In Georgia or any other jurisdiction, child custody disputes are not amenable to formulistic resolutions. To say that all child custody arrangements should be based on an equal sharing of time by the parents is to deny the basic uniqueness of each family's situation that comes before a court. Child custody is best determined by a judge who delves into the specifics of the case and makes an informed decision, based on sufficient fact-finding, regarding what would be best for the particular children under the given circumstances.
It is understandable that certain groups have been lobbying for joint custody to be automatically awarded in all cases. In the past, the mother has been routinely favored for custody in the face of a wide variety of facts, some of which did not warrant that outcome. The answer is to adopt a system that recognizes both parents' rights, but that also inquires into the details of the particular situation to find the best interest of the children involved.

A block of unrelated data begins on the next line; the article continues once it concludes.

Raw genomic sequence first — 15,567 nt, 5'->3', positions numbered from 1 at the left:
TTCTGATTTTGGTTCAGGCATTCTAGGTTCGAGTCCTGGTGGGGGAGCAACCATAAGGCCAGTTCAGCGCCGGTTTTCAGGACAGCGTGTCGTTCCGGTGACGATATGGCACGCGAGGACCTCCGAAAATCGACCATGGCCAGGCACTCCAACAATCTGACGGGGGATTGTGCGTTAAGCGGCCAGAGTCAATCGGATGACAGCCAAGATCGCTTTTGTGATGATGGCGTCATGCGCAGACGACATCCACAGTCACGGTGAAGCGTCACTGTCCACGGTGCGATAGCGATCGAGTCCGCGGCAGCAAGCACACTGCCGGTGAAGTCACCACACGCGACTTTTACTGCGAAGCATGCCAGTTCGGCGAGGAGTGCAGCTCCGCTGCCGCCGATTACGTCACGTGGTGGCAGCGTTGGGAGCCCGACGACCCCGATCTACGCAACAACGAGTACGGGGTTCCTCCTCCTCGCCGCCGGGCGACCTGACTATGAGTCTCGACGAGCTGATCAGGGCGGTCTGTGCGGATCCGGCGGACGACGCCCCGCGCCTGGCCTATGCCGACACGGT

This may indeed result in a majority of cases in which the mother is awarded primary physical custody. However, it may be that in a majority of families the children would have a greater sense of continuity and security by remaining with the mother, particularly in cases in which she was the main homemaker over an extended period. Notwithstanding that fact, it is also true that the traditional roles are far more flexible now, and fathers have, in some instances, become prominent figures in the lives of the children.
Many states now have a system that presumes joint custody as the preferred arrangement. That is okay as long as the system is readily open to disregarding the presumption in cases in which a parent believes that there is good reason for receiving primary physical child custody. If the parent can prove that the traditional arrangement of primary custody, with some variation of weekend visits, would be the best thing for the children on a long-term basis, then the court should be willing to override the presumption. Theoretically at least, that is the general concept and intended procedure that molds most state court child custody conflicts, including those in Georgia.
Source: rgj.com, "Equal time shouldn't be goal of custody agreements", John Rosemond, Feb. 16, 2015